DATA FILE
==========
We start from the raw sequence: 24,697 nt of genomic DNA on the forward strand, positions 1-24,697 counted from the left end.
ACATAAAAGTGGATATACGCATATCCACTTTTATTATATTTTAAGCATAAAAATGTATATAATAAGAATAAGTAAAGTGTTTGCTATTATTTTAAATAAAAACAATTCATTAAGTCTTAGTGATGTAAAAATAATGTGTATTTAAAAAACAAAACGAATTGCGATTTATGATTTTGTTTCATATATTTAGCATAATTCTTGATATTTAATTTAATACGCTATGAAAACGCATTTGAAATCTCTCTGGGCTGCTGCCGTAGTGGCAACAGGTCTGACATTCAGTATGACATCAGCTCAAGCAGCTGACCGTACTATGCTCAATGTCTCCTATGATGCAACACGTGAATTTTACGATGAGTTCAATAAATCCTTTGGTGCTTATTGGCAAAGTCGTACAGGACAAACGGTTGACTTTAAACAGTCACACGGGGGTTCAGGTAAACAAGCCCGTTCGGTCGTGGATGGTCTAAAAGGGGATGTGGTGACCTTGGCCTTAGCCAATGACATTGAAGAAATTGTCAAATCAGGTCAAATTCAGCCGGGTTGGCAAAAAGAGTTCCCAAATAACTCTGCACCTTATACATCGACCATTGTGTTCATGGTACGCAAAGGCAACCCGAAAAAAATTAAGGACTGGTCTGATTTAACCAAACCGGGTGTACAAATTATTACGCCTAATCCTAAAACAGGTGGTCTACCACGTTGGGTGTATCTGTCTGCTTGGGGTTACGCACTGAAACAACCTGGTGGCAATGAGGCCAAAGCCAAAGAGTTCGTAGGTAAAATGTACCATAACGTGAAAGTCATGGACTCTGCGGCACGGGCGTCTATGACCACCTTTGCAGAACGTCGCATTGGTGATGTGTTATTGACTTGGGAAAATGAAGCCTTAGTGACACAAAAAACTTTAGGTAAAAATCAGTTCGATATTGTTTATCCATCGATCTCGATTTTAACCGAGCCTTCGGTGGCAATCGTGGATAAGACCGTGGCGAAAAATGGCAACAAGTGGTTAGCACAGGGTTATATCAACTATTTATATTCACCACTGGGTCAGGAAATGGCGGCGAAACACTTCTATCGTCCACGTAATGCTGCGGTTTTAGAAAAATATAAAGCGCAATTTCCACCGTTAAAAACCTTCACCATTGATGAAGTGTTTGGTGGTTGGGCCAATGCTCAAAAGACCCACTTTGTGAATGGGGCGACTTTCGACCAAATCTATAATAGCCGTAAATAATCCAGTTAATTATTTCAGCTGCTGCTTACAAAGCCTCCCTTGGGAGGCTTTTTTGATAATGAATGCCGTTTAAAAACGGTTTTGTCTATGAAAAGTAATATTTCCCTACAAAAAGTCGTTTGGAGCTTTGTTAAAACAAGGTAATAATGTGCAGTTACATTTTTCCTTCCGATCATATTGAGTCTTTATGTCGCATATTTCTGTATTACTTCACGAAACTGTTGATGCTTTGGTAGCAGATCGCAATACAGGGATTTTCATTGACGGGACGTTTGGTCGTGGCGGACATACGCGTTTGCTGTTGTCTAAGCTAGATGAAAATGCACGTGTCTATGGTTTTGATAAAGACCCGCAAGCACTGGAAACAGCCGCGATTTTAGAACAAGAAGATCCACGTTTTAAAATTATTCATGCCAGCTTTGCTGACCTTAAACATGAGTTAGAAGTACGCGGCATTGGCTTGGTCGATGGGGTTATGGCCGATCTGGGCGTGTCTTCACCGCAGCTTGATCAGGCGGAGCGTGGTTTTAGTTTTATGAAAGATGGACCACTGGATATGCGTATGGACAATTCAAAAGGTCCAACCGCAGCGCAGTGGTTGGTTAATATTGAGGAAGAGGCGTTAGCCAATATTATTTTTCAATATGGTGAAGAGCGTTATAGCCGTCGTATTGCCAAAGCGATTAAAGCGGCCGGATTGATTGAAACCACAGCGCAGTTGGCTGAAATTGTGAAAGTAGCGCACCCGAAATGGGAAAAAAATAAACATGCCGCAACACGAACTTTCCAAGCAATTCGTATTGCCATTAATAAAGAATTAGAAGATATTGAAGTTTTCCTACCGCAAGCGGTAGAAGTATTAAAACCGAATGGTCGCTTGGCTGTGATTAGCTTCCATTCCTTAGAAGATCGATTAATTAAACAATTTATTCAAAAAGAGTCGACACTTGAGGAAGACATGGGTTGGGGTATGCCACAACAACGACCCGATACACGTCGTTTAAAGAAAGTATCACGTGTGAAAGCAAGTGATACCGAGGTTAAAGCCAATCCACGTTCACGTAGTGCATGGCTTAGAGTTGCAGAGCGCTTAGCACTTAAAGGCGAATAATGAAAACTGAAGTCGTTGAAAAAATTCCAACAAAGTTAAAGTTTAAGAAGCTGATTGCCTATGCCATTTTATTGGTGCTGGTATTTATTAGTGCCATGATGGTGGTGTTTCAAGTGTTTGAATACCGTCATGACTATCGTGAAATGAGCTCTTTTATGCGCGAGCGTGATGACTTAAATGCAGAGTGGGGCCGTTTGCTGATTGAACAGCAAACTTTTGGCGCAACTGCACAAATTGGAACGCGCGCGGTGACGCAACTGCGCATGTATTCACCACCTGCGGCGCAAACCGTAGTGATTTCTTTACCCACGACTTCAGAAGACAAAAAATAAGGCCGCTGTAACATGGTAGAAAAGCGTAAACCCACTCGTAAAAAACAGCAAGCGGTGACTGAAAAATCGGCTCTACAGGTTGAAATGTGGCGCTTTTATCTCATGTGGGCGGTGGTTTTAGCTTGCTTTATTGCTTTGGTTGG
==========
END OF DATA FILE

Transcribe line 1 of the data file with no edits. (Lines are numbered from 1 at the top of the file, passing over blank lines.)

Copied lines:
We start from the raw sequence: 24,697 nt of genomic DNA on the forward strand, positions 1-24,697 counted from the left end.